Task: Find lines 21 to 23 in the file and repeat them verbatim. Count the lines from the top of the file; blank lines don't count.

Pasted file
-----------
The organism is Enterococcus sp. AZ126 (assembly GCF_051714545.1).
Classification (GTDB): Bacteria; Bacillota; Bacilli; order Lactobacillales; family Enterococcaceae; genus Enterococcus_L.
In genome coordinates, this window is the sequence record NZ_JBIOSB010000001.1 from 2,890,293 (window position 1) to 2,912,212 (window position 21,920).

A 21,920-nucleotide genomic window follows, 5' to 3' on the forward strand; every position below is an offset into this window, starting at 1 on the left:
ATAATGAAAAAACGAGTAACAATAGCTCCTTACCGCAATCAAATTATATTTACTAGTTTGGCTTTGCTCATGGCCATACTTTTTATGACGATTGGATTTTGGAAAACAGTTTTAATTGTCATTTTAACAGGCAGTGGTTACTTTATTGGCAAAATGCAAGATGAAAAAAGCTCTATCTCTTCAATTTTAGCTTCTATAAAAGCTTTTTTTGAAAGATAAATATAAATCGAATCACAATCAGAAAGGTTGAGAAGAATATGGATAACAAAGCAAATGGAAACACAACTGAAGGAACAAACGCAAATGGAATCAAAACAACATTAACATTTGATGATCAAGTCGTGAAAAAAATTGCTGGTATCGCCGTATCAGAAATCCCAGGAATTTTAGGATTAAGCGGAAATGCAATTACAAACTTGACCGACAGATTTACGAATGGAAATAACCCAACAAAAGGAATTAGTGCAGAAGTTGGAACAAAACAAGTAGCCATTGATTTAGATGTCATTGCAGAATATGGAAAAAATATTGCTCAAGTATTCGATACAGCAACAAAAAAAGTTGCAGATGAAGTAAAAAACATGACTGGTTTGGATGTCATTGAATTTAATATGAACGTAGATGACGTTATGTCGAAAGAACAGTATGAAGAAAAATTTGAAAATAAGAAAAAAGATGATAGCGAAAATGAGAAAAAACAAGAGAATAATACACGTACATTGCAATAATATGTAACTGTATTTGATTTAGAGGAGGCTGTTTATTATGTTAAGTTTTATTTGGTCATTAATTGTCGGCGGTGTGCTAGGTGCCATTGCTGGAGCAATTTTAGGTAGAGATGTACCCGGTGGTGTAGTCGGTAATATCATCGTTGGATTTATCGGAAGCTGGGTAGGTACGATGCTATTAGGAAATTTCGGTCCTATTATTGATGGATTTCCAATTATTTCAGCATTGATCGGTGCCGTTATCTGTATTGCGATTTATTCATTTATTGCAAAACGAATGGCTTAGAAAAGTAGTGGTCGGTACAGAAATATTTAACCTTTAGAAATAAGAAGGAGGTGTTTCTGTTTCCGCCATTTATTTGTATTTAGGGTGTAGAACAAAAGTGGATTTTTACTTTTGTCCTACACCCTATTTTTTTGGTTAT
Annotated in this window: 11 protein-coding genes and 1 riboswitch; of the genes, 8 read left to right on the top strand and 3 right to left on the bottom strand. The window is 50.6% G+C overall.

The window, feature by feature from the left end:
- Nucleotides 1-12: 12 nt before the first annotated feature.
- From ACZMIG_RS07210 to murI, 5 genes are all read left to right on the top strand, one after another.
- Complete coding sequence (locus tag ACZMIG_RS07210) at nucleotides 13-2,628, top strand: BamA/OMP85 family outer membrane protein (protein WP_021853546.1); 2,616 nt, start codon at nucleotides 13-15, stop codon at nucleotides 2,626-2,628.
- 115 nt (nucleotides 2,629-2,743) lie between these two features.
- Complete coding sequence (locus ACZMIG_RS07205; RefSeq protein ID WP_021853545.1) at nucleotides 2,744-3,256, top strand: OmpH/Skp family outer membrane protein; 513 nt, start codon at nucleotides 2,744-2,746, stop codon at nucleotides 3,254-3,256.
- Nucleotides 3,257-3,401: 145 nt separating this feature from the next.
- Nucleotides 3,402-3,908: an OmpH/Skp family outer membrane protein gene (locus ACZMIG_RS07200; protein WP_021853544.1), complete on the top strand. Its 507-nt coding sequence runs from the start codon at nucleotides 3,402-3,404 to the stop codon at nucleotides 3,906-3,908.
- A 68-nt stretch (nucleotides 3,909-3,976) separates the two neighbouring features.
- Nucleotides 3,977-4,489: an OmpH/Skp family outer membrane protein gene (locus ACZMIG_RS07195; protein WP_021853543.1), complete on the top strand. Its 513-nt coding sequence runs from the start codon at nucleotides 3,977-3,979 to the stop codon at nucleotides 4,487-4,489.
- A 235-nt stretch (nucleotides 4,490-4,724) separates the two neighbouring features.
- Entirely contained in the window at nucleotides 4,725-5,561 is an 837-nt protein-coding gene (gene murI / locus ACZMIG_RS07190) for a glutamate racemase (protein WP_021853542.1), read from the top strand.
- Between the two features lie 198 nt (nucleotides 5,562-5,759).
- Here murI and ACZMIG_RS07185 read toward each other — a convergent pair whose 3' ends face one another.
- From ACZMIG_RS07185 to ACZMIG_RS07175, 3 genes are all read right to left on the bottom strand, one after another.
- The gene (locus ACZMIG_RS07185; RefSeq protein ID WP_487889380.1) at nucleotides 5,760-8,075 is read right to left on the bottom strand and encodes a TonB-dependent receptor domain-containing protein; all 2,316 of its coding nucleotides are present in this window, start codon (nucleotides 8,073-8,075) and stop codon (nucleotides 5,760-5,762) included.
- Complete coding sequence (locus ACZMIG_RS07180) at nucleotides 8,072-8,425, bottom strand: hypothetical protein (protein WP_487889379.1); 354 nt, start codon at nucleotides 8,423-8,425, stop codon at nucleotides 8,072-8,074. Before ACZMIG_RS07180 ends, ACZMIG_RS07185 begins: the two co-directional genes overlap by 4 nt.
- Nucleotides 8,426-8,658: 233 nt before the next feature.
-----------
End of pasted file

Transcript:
- From ACZMIG_RS07185 to ACZMIG_RS07175, 3 genes are all read right to left on the bottom strand, one after another.
- The gene (locus ACZMIG_RS07185; RefSeq protein ID WP_487889380.1) at nucleotides 5,760-8,075 is read right to left on the bottom strand and encodes a TonB-dependent receptor domain-containing protein; all 2,316 of its coding nucleotides are present in this window, start codon (nucleotides 8,073-8,075) and stop codon (nucleotides 5,760-5,762) included.
- Complete coding sequence (locus ACZMIG_RS07180) at nucleotides 8,072-8,425, bottom strand: hypothetical protein (protein WP_487889379.1); 354 nt, start codon at nucleotides 8,423-8,425, stop codon at nucleotides 8,072-8,074. Before ACZMIG_RS07180 ends, ACZMIG_RS07185 begins: the two co-directional genes overlap by 4 nt.